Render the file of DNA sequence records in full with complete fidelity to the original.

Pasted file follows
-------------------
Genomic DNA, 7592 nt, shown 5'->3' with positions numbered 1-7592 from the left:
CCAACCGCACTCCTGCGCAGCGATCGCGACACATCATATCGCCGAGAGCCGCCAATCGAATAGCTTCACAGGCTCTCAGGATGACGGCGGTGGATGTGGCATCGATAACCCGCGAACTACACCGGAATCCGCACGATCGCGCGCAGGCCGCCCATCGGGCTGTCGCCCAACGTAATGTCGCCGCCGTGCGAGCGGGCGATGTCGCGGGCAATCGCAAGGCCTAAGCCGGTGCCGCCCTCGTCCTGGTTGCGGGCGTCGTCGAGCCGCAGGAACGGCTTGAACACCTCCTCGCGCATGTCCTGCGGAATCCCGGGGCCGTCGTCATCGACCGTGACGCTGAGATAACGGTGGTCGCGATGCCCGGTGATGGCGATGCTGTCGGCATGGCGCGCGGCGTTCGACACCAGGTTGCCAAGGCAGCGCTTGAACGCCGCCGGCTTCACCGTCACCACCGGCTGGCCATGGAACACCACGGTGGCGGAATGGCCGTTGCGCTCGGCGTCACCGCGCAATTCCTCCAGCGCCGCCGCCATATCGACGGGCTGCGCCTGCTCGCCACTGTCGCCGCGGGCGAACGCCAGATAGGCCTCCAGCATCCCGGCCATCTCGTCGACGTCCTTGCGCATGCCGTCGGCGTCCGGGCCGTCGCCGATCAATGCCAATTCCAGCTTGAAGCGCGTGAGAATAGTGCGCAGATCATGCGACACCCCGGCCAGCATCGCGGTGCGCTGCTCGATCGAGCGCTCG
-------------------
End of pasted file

Genomic DNA, 7592 nt, shown 5'->3' with positions numbered 1-7592 from the left:
CCAACCGCACTCCTGCGCAGCGATCGCGACACATCATATCGCCGAGAGCCGCCAATCGAATAGCTTCACAGGCTCTCAGGATGACGGCGGTGGATGTGGCATCGATAACCCGCGAACTACACCGGAATCCGCACGATCGCGCGCAGGCCGCCCATCGGGCTGTCGCCCAACGTAATGTCGCCGCCGTGCGAGCGGGCGATGTCGCGGGCAATCGCAAGGCCTAAGCCGGTGCCGCCCTCGTCCTGGTTGCGGGCGTCGTCGAGCCGCAGGAACGGCTTGAACACCTCCTCGCGCATGTCCTGCGGAATCCCGGGGCCGTCGTCATCGACCGTGACGCTGAGATAACGGTGGTCGCGATGCCCGGTGATGGCGATGCTGTCGGCATGGCGCGCGGCGTTCGACACCAGGTTGCCAAGGCAGCGCTTGAACGCCGCCGGCTTCACCGTCACCACCGGCTGGCCATGGAACACCACGGTGGCGGAATGGCCGTTGCGCTCGGCGTCACCGCGCAATTCCTCCAGCGCCGCCGCCATATCGACGGGCTGCGCCTGCTCGCCACTGTCGCCGCGGGCGAACGCCAGATAGGCCTCCAGCATCCCGGCCATCTCGTCGACGTCCTTGCGCATGCCGTCGGCGTCCGGGCCGTCGCCGATCAATGCCAATTCCAGCTTGAAGCGCGTGAGAATAGTGCGCAGATCATGCGACACCCCGGCCAGCATCGCGGTGCGCTGCTCGATCGAGCGCTCG